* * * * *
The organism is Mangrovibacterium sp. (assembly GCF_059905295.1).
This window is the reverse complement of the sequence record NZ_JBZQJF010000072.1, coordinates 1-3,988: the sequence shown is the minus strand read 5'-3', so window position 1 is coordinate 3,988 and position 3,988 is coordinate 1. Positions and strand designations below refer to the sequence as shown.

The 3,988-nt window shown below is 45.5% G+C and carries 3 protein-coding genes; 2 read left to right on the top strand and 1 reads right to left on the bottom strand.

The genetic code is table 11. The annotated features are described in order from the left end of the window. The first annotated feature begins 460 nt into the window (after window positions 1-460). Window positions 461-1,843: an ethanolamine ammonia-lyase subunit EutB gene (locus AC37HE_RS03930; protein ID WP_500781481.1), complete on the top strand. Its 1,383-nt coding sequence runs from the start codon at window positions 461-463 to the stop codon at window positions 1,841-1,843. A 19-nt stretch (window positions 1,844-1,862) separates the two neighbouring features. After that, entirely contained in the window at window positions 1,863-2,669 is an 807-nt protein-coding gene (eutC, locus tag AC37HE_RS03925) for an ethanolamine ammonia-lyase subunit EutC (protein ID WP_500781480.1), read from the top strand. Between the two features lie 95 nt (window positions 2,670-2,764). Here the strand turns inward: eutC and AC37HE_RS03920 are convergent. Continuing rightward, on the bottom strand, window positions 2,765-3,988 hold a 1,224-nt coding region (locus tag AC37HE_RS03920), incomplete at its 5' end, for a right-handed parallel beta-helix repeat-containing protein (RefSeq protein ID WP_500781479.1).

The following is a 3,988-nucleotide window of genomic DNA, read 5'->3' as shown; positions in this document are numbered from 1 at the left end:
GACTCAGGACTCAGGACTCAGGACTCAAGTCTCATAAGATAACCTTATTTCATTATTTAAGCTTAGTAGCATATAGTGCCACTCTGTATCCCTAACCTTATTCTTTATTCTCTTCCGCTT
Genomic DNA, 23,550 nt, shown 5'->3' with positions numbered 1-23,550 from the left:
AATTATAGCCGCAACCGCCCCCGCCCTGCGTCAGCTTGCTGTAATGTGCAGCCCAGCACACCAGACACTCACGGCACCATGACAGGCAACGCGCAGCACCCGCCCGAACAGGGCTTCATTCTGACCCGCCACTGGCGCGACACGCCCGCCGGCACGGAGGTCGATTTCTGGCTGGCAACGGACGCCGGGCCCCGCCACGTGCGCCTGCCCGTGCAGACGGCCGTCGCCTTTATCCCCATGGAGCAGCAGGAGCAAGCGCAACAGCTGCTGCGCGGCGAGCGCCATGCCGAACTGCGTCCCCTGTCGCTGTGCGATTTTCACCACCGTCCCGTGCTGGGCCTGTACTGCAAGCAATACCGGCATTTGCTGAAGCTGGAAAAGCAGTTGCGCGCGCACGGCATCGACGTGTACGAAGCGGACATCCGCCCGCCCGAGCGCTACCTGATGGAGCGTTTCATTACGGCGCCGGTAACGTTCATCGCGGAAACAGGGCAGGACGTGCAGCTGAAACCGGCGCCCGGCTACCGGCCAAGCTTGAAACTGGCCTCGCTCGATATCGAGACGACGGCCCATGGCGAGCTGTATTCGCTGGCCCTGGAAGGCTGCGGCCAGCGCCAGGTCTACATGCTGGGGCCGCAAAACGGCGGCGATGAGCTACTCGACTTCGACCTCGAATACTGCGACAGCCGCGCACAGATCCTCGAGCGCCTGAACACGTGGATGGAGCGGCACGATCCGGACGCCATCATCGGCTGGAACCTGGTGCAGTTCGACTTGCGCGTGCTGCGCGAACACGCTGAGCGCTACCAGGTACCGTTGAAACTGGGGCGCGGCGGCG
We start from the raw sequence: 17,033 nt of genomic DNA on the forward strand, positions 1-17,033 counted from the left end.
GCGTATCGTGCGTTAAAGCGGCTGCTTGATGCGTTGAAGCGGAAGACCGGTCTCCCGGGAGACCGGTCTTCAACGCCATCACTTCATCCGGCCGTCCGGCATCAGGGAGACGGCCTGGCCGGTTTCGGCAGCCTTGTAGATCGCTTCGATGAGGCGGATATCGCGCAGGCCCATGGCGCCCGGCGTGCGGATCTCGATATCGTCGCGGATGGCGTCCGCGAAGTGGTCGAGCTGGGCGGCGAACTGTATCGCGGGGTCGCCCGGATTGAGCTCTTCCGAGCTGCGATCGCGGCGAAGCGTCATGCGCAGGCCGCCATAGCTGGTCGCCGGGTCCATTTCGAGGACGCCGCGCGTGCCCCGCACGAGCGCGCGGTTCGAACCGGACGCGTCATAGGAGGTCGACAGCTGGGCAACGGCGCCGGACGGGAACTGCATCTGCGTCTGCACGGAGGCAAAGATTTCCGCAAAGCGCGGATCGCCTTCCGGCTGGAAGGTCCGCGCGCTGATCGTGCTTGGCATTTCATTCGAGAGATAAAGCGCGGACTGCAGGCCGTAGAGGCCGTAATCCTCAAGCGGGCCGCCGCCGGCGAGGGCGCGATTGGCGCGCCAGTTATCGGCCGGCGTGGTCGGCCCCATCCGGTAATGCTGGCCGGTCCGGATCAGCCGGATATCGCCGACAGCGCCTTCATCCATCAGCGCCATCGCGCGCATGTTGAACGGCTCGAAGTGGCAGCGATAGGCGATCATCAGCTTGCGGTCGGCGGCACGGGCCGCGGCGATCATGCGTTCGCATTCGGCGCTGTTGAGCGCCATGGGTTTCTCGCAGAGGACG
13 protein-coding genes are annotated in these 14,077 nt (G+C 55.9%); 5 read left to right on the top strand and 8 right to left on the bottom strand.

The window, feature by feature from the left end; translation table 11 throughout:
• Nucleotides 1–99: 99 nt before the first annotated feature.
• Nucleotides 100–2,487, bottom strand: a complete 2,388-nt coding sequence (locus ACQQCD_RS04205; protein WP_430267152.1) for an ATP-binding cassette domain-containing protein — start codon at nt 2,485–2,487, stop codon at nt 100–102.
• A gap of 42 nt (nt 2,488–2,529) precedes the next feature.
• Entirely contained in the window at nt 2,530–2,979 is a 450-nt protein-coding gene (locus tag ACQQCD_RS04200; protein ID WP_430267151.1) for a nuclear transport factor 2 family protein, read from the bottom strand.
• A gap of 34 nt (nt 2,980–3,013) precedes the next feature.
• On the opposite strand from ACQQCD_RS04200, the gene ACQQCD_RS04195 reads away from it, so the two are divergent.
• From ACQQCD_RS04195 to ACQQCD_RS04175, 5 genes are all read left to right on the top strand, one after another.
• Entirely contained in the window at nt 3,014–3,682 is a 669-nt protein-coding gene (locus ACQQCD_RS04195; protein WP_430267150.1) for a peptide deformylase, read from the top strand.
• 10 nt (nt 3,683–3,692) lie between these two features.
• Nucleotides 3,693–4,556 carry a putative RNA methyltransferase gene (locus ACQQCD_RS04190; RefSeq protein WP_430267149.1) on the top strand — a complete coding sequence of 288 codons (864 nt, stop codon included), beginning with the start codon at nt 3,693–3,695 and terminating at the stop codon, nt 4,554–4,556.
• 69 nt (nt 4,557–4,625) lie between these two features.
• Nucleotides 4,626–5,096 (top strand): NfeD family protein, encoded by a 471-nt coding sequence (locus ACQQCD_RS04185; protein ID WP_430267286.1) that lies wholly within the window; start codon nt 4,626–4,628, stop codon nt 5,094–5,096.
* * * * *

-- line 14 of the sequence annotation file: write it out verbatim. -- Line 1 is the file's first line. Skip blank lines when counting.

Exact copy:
• Nucleotides 100–2,487, bottom strand: a complete 2,388-nt coding sequence (locus ACQQCD_RS04205; protein WP_430267152.1) for an ATP-binding cassette domain-containing protein — start codon at nt 2,485–2,487, stop codon at nt 100–102.